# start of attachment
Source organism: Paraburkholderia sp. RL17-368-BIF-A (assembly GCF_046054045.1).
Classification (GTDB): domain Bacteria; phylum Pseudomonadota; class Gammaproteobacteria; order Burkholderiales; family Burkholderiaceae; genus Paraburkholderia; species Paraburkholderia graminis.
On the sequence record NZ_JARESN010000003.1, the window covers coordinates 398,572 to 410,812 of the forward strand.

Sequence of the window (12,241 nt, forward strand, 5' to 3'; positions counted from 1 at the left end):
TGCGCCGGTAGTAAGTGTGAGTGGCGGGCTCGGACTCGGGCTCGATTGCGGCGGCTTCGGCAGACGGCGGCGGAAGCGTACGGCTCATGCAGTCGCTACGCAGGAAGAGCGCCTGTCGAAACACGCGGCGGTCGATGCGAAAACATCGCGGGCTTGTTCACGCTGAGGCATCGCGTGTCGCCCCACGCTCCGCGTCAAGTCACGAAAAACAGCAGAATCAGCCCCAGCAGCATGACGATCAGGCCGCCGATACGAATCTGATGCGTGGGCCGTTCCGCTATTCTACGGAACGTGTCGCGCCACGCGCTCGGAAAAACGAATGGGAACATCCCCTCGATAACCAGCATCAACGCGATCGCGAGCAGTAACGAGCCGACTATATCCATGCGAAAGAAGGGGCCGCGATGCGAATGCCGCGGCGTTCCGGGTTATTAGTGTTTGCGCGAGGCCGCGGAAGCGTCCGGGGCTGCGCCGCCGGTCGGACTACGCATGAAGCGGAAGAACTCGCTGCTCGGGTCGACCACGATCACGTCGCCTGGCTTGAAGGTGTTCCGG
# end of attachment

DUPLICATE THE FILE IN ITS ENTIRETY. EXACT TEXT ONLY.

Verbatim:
Source organism: Paraburkholderia sp. RL17-368-BIF-A (assembly GCF_046054045.1).
Classification (GTDB): domain Bacteria; phylum Pseudomonadota; class Gammaproteobacteria; order Burkholderiales; family Burkholderiaceae; genus Paraburkholderia; species Paraburkholderia graminis.
On the sequence record NZ_JARESN010000003.1, the window covers coordinates 398,572 to 410,812 of the forward strand.

Sequence of the window (12,241 nt, forward strand, 5' to 3'; positions counted from 1 at the left end):
TGCGCCGGTAGTAAGTGTGAGTGGCGGGCTCGGACTCGGGCTCGATTGCGGCGGCTTCGGCAGACGGCGGCGGAAGCGTACGGCTCATGCAGTCGCTACGCAGGAAGAGCGCCTGTCGAAACACGCGGCGGTCGATGCGAAAACATCGCGGGCTTGTTCACGCTGAGGCATCGCGTGTCGCCCCACGCTCCGCGTCAAGTCACGAAAAACAGCAGAATCAGCCCCAGCAGCATGACGATCAGGCCGCCGATACGAATCTGATGCGTGGGCCGTTCCGCTATTCTACGGAACGTGTCGCGCCACGCGCTCGGAAAAACGAATGGGAACATCCCCTCGATAACCAGCATCAACGCGATCGCGAGCAGTAACGAGCCGACTATATCCATGCGAAAGAAGGGGCCGCGATGCGAATGCCGCGGCGTTCCGGGTTATTAGTGTTTGCGCGAGGCCGCGGAAGCGTCCGGGGCTGCGCCGCCGGTCGGACTACGCATGAAGCGGAAGAACTCGCTGCTCGGGTCGACCACGATCACGTCGCCTGGCTTGAAGGTGTTCCGG